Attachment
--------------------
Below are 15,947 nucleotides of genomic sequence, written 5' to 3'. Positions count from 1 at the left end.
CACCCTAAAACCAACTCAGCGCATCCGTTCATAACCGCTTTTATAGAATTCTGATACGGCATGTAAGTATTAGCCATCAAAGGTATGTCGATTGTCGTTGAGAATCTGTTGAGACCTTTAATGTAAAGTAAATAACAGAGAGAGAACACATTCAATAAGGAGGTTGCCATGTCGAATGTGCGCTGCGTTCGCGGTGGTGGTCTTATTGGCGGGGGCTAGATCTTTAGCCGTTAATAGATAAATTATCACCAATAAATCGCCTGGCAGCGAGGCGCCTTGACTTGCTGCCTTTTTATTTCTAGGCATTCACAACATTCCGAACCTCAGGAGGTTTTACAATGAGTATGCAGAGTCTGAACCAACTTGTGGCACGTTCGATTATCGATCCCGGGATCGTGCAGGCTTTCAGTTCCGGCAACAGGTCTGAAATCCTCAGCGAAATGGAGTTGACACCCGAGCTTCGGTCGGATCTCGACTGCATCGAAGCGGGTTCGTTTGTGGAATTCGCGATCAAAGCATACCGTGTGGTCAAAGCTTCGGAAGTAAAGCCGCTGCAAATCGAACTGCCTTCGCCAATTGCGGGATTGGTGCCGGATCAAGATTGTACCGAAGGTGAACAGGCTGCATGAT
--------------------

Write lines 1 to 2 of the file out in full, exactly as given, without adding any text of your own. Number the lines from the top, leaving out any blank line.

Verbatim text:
Below are 15,947 nucleotides of genomic sequence, written 5' to 3'. Positions count from 1 at the left end.
CACCCTAAAACCAACTCAGCGCATCCGTTCATAACCGCTTTTATAGAATTCTGATACGGCATGTAAGTATTAGCCATCAAAGGTATGTCGATTGTCGTTGAGAATCTGTTGAGACCTTTAATGTAAAGTAAATAACAGAGAGAGAACACATTCAATAAGGAGGTTGCCATGTCGAATGTGCGCTGCGTTCGCGGTGGTGGTCTTATTGGCGGGGGCTAGATCTTTAGCCGTTAATAGATAAATTATCACCAATAAATCGCCTGGCAGCGAGGCGCCTTGACTTGCTGCCTTTTTATTTCTAGGCATTCACAACATTCCGAACCTCAGGAGGTTTTACAATGAGTATGCAGAGTCTGAACCAACTTGTGGCACGTTCGATTATCGATCCCGGGATCGTGCAGGCTTTCAGTTCCGGCAACAGGTCTGAAATCCTCAGCGAAATGGAGTTGACACCCGAGCTTCGGTCGGATCTCGACTGCATCGAAGCGGGTTCGTTTGTGGAATTCGCGATCAAAGCATACCGTGTGGTCAAAGCTTCGGAAGTAAAGCCGCTGCAAATCGAACTGCCTTCGCCAATTGCGGGATTGGTGCCGGATCAAGATTGTACCGAAGGTGAACAGGCTGCATGAT